Classic watches, watchmaking, antique tools, history, vintage ephemera and more!

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On Broken Balance Staffs

Q: I was looking at the pictures you posted today on Google+ and made we wonder. About how many of your jobs are to replace broken or damaged balance staffs? Seems like a lot based on the number of repairs you post. This seems like a design flaw in watches? I can imagine back in the day those repairs kept food on the table for watchmakers?

A: Replacing a balance staff is the most common repair, outside of the normal maintenance process. The balance pivots are very, very small rods of hardened steel, running in jeweled bearings. This arrangement creates a bearing that, when properly cleaned and oiled, will last pretty much forever without wear. But the hard steel balance pivots are also very brittle, so any sharp shock will break them. I've never kept track, but probably 1 out of 4 or 5 watches I see needs a new staff.

My Grandfather told me that at one of hos first jobs the shop owner insisted that the balance staff get replaced on all the watches that came in for service, regardless. And they charged for it! This is pretty extreme, not to mention unscrupulous. He didn't work at that place very long.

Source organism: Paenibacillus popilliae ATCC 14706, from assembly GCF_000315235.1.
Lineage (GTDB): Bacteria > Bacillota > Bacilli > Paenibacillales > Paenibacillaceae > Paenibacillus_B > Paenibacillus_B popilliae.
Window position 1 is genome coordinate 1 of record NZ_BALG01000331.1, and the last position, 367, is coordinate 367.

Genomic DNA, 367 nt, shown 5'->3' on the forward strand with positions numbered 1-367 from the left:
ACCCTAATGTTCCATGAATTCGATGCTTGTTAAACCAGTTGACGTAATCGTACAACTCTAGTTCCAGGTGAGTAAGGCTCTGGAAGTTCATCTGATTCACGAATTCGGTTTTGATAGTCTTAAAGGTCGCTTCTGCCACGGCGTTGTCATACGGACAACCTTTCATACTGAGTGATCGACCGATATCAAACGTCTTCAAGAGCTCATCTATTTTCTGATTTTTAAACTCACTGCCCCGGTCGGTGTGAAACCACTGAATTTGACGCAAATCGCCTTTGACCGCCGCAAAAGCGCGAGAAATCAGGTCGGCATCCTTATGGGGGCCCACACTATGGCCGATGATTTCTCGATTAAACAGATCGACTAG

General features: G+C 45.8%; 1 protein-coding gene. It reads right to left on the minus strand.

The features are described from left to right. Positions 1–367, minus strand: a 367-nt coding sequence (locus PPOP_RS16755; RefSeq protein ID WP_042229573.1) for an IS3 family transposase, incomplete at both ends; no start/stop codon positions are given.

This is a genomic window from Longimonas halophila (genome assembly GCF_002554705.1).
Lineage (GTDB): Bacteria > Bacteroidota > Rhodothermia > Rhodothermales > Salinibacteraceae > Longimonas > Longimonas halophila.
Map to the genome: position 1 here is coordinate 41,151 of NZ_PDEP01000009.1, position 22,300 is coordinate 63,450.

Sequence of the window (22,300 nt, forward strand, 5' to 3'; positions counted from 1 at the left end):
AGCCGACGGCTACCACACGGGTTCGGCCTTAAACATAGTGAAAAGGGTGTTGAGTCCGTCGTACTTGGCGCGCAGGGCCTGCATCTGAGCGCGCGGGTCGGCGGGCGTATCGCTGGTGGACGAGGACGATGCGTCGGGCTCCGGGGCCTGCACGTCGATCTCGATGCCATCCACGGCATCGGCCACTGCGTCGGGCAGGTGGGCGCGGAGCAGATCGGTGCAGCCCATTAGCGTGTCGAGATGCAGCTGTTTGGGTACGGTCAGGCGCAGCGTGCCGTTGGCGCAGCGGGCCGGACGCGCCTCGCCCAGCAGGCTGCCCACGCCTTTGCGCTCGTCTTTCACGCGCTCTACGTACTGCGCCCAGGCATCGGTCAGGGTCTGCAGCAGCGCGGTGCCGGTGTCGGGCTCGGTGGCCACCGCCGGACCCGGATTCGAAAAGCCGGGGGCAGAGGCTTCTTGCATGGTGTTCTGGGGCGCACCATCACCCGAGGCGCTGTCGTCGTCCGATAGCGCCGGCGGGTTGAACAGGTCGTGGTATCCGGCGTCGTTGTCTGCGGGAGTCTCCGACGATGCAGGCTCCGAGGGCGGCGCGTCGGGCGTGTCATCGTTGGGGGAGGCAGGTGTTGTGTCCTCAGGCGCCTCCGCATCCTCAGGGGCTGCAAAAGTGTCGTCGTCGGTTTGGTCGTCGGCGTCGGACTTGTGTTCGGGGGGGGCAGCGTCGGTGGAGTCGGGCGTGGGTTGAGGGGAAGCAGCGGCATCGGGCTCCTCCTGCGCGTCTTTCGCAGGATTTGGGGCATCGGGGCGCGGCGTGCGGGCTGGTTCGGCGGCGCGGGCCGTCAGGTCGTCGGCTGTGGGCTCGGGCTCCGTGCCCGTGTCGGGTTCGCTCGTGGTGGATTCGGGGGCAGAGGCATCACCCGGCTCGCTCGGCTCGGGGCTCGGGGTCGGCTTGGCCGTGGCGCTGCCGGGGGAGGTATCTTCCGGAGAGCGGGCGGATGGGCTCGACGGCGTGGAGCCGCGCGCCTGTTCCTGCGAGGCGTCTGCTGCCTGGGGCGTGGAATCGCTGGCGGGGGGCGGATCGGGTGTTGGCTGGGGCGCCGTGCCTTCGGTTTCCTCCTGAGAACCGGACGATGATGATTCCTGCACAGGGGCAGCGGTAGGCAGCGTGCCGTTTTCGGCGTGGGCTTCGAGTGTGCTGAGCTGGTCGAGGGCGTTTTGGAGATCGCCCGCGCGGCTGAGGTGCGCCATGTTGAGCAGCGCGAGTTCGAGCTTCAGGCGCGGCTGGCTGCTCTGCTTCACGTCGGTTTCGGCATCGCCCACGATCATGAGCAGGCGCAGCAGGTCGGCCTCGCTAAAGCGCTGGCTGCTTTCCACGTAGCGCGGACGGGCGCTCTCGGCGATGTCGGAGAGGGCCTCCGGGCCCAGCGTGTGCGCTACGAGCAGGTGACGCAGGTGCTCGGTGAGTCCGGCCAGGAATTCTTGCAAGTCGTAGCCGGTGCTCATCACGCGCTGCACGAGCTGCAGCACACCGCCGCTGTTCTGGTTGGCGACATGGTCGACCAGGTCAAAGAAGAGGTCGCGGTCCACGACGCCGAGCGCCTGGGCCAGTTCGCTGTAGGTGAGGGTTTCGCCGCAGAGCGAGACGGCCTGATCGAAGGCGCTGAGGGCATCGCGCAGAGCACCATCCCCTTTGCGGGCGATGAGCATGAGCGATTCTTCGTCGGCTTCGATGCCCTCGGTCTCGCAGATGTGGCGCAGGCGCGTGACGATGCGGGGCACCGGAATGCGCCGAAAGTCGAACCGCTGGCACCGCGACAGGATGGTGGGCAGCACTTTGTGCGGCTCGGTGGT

But anyway, I suppose one could call it a design flaw. Then again the top speed of a Model T is only about 40 mph too. These watches were designed and built using the best technology of their time.

The only other thing that eventually breaks or wears out on a watch that is otherwise perfectly cared for is the mainspring. The old steel ones in particular eventually go, no matter what.

Unfortunately almost all of these parts - balance staffs and mainsprings - have not been manufactured for many decades. Because those parts were the ones most often needed, the watch companies left us with mountains of them. But we're running out. It is going to be a lot more expensive to repair watches in the near future.

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